Current opinion in hematology 11/2010; 17(6):578-84. · 5.19 Impact Factor
  • Robert Flaumenhaft, Albert T A Mairuhu, Joseph E Italiano
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    ABSTRACT: Platelet microparticles are the most abundant cell-derived microparticle subtype in the circulation. Yet the mechanism by which platelet microparticles are formed is poorly defined. This review highlights the concept of the generation of microparticles from platelets and their precursor cells, megakaryocytes. Special emphasis is placed on the mechanisms of microparticle formation and novel functions for microparticles in normal physiology and disease states.
    Seminars in Thrombosis and Hemostasis 11/2010; 36(8):881-7. · 4.22 Impact Factor
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    ABSTRACT: Inter-alpha inhibitor proteins (IaIp) belong to a family of protease inhibitors that are involved in the haemostatic and the vascular system. Dengue viruses (DENV) infections are characterized by coagulopathy and increased vascular permeability. In this study we measured the concentration of IaIp during DENV infections and evaluated its potential as a biomarker. Concentrations of IaIp were measured in patients with acute DENV infections using a quantitative, competitive enzyme linked immunoassay. Concentrations of IaIp measured in pediatric patients suffering from severe DENV infections were significantly lower than in healthy controls. This is the first report to demonstrate changes in concentration of IaIp during viral infections. The data also highlight the potential of IaIp as a biological marker for severity of DENV infections.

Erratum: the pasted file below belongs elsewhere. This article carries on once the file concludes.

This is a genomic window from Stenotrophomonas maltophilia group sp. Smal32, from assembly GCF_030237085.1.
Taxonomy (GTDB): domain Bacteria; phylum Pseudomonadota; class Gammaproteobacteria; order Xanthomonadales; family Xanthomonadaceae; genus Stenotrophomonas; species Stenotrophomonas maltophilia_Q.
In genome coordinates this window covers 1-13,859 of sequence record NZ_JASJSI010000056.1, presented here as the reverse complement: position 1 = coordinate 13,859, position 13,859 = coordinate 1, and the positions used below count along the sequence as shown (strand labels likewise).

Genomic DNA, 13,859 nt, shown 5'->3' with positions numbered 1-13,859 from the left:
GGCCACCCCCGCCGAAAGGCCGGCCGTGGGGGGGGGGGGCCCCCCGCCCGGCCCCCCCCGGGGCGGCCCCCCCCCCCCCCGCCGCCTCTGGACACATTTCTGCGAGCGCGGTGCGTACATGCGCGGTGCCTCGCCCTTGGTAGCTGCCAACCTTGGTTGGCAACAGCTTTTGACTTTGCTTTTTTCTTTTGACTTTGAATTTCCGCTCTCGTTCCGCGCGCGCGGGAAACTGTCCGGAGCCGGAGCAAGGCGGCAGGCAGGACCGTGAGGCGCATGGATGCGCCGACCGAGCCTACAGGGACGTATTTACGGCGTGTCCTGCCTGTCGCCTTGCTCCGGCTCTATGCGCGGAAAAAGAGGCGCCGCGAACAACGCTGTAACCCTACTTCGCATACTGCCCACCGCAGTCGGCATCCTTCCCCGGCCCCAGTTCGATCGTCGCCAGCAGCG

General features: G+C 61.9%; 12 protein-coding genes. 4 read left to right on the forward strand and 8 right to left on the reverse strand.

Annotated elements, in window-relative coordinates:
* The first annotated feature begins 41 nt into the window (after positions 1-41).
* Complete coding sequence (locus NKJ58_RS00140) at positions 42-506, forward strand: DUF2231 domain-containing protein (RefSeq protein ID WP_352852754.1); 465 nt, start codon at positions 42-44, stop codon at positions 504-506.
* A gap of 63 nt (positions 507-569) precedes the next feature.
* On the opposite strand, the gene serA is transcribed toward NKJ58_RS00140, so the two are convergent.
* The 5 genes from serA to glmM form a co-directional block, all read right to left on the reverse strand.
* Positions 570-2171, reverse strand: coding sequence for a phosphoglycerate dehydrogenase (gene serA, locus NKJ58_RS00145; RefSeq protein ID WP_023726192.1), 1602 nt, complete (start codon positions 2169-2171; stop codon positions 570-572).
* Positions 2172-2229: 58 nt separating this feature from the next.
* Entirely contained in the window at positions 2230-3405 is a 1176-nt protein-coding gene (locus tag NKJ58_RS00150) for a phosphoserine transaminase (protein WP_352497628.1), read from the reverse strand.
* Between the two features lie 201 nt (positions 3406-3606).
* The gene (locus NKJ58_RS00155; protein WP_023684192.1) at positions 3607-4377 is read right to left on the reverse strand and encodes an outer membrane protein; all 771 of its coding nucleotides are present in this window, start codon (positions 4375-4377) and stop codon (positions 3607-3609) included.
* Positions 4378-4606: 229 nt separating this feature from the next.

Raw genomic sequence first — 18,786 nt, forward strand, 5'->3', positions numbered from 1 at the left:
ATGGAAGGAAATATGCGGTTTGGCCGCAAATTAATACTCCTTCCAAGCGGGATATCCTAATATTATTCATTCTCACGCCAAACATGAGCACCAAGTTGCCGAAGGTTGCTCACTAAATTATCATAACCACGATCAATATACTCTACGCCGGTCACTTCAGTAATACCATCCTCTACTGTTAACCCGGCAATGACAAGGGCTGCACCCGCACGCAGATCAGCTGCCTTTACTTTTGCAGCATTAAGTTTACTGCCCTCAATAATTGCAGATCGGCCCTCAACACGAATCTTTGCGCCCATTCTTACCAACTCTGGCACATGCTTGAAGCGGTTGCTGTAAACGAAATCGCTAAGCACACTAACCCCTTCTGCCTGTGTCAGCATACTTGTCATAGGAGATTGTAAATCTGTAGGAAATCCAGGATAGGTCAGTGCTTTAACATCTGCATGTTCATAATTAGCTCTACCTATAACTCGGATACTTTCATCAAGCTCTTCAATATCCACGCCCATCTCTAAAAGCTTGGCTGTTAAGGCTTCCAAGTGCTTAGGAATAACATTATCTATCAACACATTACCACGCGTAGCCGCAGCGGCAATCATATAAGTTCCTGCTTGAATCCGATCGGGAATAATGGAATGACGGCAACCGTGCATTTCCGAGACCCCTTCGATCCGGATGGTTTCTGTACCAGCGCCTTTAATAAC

PLoS ONE 01/2010; 5(4):e9967. · 3.53 Impact Factor